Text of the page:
Fourth Sunday of Lent, March 10, 2024

Post Date: March 5, 2024
Author: Ric Cross

A Reflection on the Readings for the Fourth Sunday of Lent, March 10, 2024

Reading 1: 2 Chr 36:14-16, 19-23
Responsorial Psalm: Ps 137:1-2, 3, 4-5, 6
Reading 2: Eph 2:4-10
Gospel: Jn 3:14-21

We don’t often have Sunday readings from the Books of Chronicles because Chronicles is, in some ways, a repetition of Israel’s history found in the books of Joshua, Judges, Samuel (1&2) and Kings (1&2). Those books are referred to as Deuteronomistic History and are meant to tell the history of the Israelite people from the time they entered the Promised Land under the direction of Joshua until the dissolution of the nation in the Babylonian Exile.

It is believed that the Books of Chronicles were originally combined with the Books of Ezra and Nehemiah as a single work and some believe that Ezra himself was the author of these works (see intro. To 1st Chr NAB).  Regardless of the identity of the author, Chronicles was probably composed after the Babylonian Exile, around 400 B.C., when the exiles were returning to Israel and attempting to rebuild the city and their temple. It appears that the author fully understood that Israel’s political greatness was a thing of the past but, if Israel was to survive in the future, it would have to learn from its past mistakes. It must be a people under God, or no people at all. It must be a people who worship God in the rebuilt temple in Jerusalem as, in the mind of the author; the dynasty established by King David was the ideal of Israelite history. Jerusalem and the divinely established temple must be the center of worship for the Jewish community of his day.

The Greek title of the Books of Chronicles is paralipomena, meaning Things Passed Over in the books of Deuteronomistic History. Consequently, there is some repetition of the history, but it is done by the Chronicler from a little different perspective as mentioned above. As Chronicles was written after the Babylonian Exile, the author could reflect back on the consequences of the sins of the people and their kings, and the consequence of those sins was the exile. Where Deuteronomistic History tells WHAT happened; Chronicles tells us WHY it happened, and the sins of the people and their kings is the WHY of that history.

Our first reading this week comes from chapter 36 of 2nd Chronicles which describes the destruction of the nation of Israel by the Babylonians and the resulting exile of most of the people. The WHY of this destruction was: “The princes, the priests and the people added infidelity to infidelity ….. and polluted the Lord’s temple.”  But it also describes how the exile ended in 538 B.C. when Cyrus, the King of Persia, conquered the Babylonians and decreed that the Israelites should be set free and returned to Israel to rebuild their city and temple. Cyrus is therefore presented to us as an instrument of God to whom God has given “all the kingdoms of the earth” and has charged Cyrus with the responsibility of rebuilding the temple in Jerusalem. It is significant that Cyrus, a Gentile, becomes a savior of the people of Israel. One could draw a parallel between Cyrus who freed the people from Babylonian slavery; Moses who freed the people from Egyptian slavery; and Christ who saves all people from slavery to sin.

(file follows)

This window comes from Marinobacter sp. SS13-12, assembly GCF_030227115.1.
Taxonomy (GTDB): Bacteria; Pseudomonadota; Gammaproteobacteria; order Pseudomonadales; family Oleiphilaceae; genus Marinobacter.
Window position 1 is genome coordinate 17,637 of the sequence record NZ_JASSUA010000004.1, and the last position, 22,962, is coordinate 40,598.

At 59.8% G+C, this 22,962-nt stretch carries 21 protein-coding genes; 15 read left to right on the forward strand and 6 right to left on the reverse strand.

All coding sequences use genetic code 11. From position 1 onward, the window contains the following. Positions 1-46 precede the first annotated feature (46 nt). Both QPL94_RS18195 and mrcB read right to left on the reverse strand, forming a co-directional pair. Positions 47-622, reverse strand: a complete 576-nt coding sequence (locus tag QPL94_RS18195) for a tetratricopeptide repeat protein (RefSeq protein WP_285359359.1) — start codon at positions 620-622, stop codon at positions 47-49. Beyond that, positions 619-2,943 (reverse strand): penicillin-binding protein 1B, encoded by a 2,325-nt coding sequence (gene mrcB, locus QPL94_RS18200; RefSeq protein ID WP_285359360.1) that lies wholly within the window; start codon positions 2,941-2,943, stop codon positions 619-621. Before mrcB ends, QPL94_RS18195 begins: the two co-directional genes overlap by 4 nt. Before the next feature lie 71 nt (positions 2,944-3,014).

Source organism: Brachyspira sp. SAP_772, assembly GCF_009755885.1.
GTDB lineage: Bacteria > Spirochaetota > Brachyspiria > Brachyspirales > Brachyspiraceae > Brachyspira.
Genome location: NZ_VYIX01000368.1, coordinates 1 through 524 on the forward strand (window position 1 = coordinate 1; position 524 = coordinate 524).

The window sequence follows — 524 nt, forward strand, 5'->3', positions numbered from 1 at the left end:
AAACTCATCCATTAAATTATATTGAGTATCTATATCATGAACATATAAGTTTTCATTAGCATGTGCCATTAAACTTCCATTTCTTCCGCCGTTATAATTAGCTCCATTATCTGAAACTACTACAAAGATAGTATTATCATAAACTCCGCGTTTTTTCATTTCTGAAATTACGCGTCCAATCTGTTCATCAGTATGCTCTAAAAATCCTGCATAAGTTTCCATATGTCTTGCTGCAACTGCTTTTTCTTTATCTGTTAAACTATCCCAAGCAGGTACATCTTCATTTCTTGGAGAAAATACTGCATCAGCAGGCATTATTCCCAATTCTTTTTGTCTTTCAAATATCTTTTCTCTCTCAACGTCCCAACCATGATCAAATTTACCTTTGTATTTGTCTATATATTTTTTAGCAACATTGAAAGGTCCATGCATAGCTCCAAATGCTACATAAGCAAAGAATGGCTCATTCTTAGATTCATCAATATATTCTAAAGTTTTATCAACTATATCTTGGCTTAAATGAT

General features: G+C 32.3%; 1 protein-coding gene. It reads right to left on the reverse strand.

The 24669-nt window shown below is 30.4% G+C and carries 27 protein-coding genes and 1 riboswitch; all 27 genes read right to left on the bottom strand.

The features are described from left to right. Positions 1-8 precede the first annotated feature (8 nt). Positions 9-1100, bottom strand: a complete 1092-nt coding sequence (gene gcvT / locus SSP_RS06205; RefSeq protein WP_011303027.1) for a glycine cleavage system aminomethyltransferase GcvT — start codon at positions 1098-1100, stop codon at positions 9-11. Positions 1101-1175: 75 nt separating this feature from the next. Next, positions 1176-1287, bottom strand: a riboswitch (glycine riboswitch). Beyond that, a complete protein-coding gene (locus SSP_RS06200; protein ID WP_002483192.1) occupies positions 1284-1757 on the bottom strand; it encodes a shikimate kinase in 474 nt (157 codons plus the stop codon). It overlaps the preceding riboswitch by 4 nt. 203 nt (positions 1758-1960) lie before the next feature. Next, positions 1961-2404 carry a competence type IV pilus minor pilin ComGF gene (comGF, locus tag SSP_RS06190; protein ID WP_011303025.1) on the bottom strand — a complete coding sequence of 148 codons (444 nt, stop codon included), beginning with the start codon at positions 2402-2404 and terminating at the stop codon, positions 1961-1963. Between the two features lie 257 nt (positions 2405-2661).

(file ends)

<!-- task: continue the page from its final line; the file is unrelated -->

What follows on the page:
Our Responsorial Psalm comes from a time during the exile when the people wept over the destruction of Jerusalem and the temple and longed for a return to the Promised Land.

Our gospel passage is from chapter 3 of the Gospel of John and it would be a good idea to read this passage from the beginning of the chapter. Here Nicodemus represents all of humanity and, through Nicodemus, Jesus tells us that it is not enough to simply believe; we must also be born of water and the Spirit; we must partake of the sacraments, particularly baptism. Jesus uses the analogy of Moses simply mounting the bronze serpent on a staff in the desert (Nm 21) and those who gazed upon it would be cured from a snake bite. But Jesus will also be lifted up, meaning glorified, exalted to glory through the Crucifixion and the Resurrection. As simply gazing upon the bronze serpent raised on a staff saved the people from snake bites in the desert, so gazing upon and believing in the risen Jesus will save all those who do so. But this is not a mere bodily healing as with Moses, it represents universal salvation for those who believe and are born again of water and the Spirit. Those who refuse to believe and be reborn are already condemned.

St. Paul reiterates this message in our second reading, for those who believe and are reborn are saved by grace and raised up with Jesus in glory. And that grace is a gift from God for those who believe and are reborn. Grace cannot be earned through good works; even an atheist can be generous. The good works that Paul speaks of here are the works that “God has prepared in advance that we (the faithful) should live in them.”

The golden thread this week is salvation. The Old Testament reminds us of how often God saved the Israelites from oppression by other nations brought on by the sins of the people. The New Testament reminds us that salvation in the Old was a precursor to salvation in the New. The New is hidden in the Old, and the Old is revealed in the New.

Reference: Illustration © LPI

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